“Weird flex, but okay.”

by Mayzie Purviance


Over time, we as humans have combined various products for better or worse.  Phrases such as “Bacon makes everything better,” and the vocal stylizing’s of the country music power couple Johnny Cash and June Carter-Cash prove that sometimes, combining two things can be beneficial.  On the other end of the spectrum lies many things which people believe just don’t go together (such as pineapple on pizza).  Then there’s a grey area — a grey area which can be summed up with two words: flexitarian diet.

According to Health Line, the flexitarian diet is a style of eating which encourages mostly plant-based foods while allowing meat and other animal products in moderation.

How is this different from a classic omnivore diet?  Vegetarian Nook provides a simple answer: belief and philosophy.  Although omnivores and flexitarians eat both plants and animals, flexitarians tend to stick to plant-based food products for “common vegetarian issues” such as environmental impact, animal welfare and wellness concerns.  Lucky for flexitarians, innovations in the proteins sector are on the horizon to fit their needs.  Tyson Foods is among the leading companies to hop on the band wagon with their Raised & Rooted™ Blended hamburger patties: traditional meat mixed with plant-based protein.

“There have always been segments of our industry that have used fillers in hamburger, but this is probably the first time we’ve seen the potential for a national campaign to promote it through traditional marketing channels and under some of the promotional programs,” Leo McDonnell, Director Emeritus, U.S. Cattleman’s Association, said.

McDonell voiced his concerns about the future of the beef industry with this innovation.  He predicts if demand for the blended burger rises, we could see a decline in 90-percent lean ground beef demand.

“We are going to continue to see variations of plant protein products being developed.  The problem with the plant-based is they are neither as healthy or as nutrient-rich and these hybrid products compromise the nutrition and health platforms that beef offers in a sound healthy diet,” McDonnell said.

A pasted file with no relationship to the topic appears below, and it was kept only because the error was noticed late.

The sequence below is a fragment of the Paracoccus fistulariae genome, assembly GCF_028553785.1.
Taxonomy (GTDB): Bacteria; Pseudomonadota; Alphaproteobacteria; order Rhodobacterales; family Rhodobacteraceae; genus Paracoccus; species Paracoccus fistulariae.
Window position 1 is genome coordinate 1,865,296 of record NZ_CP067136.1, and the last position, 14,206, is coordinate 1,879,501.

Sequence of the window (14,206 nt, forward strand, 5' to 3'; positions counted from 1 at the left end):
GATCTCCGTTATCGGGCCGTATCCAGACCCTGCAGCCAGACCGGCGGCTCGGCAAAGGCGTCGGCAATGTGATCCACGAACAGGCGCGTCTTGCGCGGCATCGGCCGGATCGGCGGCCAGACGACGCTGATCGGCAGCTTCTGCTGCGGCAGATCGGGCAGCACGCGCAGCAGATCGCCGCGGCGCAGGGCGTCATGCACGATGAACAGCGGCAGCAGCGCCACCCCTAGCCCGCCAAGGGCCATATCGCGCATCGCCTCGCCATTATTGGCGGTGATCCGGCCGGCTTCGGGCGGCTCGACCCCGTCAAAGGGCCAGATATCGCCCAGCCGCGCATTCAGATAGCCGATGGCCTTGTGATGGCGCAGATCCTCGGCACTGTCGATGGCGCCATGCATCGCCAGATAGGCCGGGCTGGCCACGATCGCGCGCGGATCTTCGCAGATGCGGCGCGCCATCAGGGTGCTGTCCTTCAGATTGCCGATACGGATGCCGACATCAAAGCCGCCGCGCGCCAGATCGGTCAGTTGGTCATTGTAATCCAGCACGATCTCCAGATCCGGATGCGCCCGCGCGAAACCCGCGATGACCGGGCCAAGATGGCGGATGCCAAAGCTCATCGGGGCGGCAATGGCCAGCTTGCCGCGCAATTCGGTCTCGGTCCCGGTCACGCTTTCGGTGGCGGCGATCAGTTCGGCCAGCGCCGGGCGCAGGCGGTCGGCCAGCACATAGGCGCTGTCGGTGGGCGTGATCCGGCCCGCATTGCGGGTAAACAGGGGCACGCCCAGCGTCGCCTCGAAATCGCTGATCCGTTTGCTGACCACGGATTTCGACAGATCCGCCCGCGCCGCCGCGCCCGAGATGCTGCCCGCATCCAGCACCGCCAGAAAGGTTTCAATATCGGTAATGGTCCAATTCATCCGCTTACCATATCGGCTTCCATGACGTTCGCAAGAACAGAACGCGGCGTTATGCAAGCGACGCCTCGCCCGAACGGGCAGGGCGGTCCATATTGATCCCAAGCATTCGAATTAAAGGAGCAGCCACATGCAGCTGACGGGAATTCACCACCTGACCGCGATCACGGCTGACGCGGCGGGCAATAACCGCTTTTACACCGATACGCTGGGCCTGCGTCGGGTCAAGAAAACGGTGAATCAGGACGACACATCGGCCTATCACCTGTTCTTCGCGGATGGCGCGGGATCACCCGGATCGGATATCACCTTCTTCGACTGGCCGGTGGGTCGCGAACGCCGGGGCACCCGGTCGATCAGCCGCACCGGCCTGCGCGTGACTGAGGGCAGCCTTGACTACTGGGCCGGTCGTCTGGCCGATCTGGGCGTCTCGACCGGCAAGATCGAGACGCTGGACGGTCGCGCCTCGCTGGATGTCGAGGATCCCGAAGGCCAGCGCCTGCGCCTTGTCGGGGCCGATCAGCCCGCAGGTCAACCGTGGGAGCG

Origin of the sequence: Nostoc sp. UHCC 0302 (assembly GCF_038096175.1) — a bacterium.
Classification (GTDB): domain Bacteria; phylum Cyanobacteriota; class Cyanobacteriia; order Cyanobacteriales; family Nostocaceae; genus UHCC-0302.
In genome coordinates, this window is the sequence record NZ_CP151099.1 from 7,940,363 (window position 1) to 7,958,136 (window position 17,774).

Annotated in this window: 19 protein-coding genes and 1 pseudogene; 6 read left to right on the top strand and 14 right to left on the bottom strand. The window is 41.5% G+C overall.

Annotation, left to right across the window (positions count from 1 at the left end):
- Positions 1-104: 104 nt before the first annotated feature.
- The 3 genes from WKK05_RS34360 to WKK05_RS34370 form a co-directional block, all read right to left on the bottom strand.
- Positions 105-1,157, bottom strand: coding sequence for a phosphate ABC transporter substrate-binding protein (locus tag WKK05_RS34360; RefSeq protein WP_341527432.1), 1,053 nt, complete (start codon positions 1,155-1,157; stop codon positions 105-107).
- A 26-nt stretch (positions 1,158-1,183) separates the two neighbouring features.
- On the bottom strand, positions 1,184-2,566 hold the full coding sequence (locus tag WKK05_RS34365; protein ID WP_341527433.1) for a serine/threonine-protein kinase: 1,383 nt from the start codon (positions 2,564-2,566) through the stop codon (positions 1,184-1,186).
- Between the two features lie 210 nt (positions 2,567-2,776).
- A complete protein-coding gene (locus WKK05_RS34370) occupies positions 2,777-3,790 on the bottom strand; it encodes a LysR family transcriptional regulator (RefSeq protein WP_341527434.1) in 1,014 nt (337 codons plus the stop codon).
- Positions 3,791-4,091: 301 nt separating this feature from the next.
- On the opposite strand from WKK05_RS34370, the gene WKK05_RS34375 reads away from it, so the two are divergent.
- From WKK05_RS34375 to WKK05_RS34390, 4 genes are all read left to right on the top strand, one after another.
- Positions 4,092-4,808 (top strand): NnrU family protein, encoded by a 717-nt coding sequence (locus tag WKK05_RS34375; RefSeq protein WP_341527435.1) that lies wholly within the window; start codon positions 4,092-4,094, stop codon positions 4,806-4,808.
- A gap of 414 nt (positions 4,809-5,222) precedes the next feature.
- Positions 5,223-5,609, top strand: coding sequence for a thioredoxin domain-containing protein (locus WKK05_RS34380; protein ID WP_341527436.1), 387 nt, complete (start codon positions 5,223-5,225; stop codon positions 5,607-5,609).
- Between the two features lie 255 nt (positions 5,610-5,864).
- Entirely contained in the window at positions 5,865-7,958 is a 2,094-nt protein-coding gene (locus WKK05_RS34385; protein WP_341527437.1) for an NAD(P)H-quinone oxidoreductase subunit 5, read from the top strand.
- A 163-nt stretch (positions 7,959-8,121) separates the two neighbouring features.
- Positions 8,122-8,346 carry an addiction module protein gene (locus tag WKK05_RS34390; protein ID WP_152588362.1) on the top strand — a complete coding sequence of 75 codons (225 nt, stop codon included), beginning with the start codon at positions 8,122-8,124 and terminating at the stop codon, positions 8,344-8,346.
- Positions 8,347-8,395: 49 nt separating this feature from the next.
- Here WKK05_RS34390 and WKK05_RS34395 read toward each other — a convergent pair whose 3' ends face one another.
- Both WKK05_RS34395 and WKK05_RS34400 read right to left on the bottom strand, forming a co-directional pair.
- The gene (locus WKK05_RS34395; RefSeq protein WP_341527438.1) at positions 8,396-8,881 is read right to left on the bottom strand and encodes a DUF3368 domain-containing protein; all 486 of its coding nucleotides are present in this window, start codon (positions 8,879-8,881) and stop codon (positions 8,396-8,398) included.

Labeling of hybrid proteins comes to question.  The Real MEAT Act dictates that products labeled beef are defined as those containing edible meat tissue harvested in whole form from domesticated Bos indicus or Bos taurus cattle.  This leaves producers wondering how hybrid proteins will be labeled.

“I would hope that any product that is not 100 percent beef will be required to list all other ingredients, which is normal in other packaged foods.  How they are allowed to label it will be important as with hybrids you’re going against some pretty powerful and deep pocket folks,” McDonnell said.  “Remember it’s just been less than a year now since some of these same industry groups (Tyson & Cargill) were able to get the FSIS to allow them to label LFTB, or what some called ‘pink slime’ as ‘ground beef.’  Don’t be surprised to see these same folks who are also developing these hybrid beef products on the opposite side of you on these issues.  Remember they are in the protein market.”

Another issue for producers is the fear of, “who will buy hybrid meat?”

As quoted in a previous Western Ag Reporter article and stated in the Center for Food Integrity’s “The Protein Play: Emerging Trend and Consumer Appetites for Protein Alternatives,” the purchase of alternative proteins is on the rise amongst consumers who don’t identify as vegans.  With the marketing power of bigger companies like Tyson, it’s worrisome for meat demand.

“Some of these have been around a long time and right now they are expensive and very compromised in health, nutritional value and environmental impact,” McDonnell said.  “While there will always be folks who prefer vegetarian products, their success will be found in how many meat eaters they can swing their way.”

However, as McDonnell stated, there is a way to work this to the beef industry’s advantage.

“With challenges come opportunities, and as we have seen with fake beef products, beef has the nutritional and environmental edge,” McDonnell said.  “So, we just need to take the national attention these products are getting and turn it to our advantage and capitalize on the opportunity. I believe we are starting to see some great beef campaigns that are doing that.”

The “flex” in flexitarian means the diet is flexible, as is their opinions of the beef industry.  By presenting the facts in an attempt to change the public’s perception, beef demand could increase, McDonnell said. He added that it’s up to the beef industry to capitalize on these opportunities and market true science to back up beef’s benefits.

“Again, we have some real opportunity here,” McDonnell said.  “Done right, it could actually put us in a stronger position in the cattle and beef industry.”


For full access subscribe today for just $15!

Sign Up!

© 2017 Western Ag Reporter. dba: Western Livestock Reporter | All Rights Reserved.

Website Design by EDJE  |